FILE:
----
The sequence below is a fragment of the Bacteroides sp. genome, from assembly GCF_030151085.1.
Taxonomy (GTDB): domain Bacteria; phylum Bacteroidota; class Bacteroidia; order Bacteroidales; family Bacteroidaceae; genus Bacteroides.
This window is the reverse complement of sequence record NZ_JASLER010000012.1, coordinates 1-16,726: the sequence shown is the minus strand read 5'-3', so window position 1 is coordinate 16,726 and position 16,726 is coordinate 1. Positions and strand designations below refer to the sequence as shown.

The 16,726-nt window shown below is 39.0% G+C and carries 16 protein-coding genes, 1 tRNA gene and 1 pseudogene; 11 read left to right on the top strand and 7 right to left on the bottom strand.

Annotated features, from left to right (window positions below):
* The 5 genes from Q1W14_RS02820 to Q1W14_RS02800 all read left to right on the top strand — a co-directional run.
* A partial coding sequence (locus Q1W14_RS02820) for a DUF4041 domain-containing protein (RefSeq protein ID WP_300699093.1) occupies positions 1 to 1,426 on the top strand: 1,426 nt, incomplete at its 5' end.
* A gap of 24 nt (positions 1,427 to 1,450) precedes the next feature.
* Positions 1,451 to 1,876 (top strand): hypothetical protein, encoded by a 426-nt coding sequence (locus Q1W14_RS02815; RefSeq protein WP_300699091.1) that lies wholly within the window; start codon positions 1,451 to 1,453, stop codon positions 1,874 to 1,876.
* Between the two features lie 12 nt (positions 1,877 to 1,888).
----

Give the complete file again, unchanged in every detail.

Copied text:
The sequence below is a fragment of the Bacteroides sp. genome, from assembly GCF_030151085.1.
Taxonomy (GTDB): domain Bacteria; phylum Bacteroidota; class Bacteroidia; order Bacteroidales; family Bacteroidaceae; genus Bacteroides.
This window is the reverse complement of sequence record NZ_JASLER010000012.1, coordinates 1-16,726: the sequence shown is the minus strand read 5'-3', so window position 1 is coordinate 16,726 and position 16,726 is coordinate 1. Positions and strand designations below refer to the sequence as shown.

The 16,726-nt window shown below is 39.0% G+C and carries 16 protein-coding genes, 1 tRNA gene and 1 pseudogene; 11 read left to right on the top strand and 7 right to left on the bottom strand.

Annotated features, from left to right (window positions below):
* The 5 genes from Q1W14_RS02820 to Q1W14_RS02800 all read left to right on the top strand — a co-directional run.
* A partial coding sequence (locus Q1W14_RS02820) for a DUF4041 domain-containing protein (RefSeq protein ID WP_300699093.1) occupies positions 1 to 1,426 on the top strand: 1,426 nt, incomplete at its 5' end.
* A gap of 24 nt (positions 1,427 to 1,450) precedes the next feature.
* Positions 1,451 to 1,876 (top strand): hypothetical protein, encoded by a 426-nt coding sequence (locus Q1W14_RS02815; RefSeq protein WP_300699091.1) that lies wholly within the window; start codon positions 1,451 to 1,453, stop codon positions 1,874 to 1,876.
* Between the two features lie 12 nt (positions 1,877 to 1,888).